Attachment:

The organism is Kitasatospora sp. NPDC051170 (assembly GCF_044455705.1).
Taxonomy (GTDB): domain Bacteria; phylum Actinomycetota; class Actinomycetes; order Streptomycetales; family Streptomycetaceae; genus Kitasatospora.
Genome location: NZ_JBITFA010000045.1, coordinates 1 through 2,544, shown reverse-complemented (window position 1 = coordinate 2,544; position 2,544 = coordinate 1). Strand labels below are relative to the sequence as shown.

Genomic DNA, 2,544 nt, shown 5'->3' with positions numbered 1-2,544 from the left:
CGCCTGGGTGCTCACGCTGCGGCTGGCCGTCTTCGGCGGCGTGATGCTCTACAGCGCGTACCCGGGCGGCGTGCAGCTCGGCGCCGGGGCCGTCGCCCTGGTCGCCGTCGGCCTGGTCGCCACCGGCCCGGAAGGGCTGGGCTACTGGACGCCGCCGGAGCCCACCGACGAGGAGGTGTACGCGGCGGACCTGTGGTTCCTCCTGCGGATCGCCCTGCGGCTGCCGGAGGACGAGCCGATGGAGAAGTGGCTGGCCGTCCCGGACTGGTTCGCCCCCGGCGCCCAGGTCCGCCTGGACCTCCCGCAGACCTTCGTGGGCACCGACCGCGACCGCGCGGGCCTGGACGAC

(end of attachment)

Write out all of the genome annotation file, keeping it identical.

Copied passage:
The organism is Kitasatospora sp. NPDC051170 (assembly GCF_044455705.1).
Taxonomy (GTDB): domain Bacteria; phylum Actinomycetota; class Actinomycetes; order Streptomycetales; family Streptomycetaceae; genus Kitasatospora.
Genome location: NZ_JBITFA010000045.1, coordinates 1 through 2,544, shown reverse-complemented (window position 1 = coordinate 2,544; position 2,544 = coordinate 1). Strand labels below are relative to the sequence as shown.

Genomic DNA, 2,544 nt, shown 5'->3' with positions numbered 1-2,544 from the left:
CGCCTGGGTGCTCACGCTGCGGCTGGCCGTCTTCGGCGGCGTGATGCTCTACAGCGCGTACCCGGGCGGCGTGCAGCTCGGCGCCGGGGCCGTCGCCCTGGTCGCCGTCGGCCTGGTCGCCACCGGCCCGGAAGGGCTGGGCTACTGGACGCCGCCGGAGCCCACCGACGAGGAGGTGTACGCGGCGGACCTGTGGTTCCTCCTGCGGATCGCCCTGCGGCTGCCGGAGGACGAGCCGATGGAGAAGTGGCTGGCCGTCCCGGACTGGTTCGCCCCCGGCGCCCAGGTCCGCCTGGACCTCCCGCAGACCTTCGTGGGCACCGACCGCGACCGCGCGGGCCTGGACGAC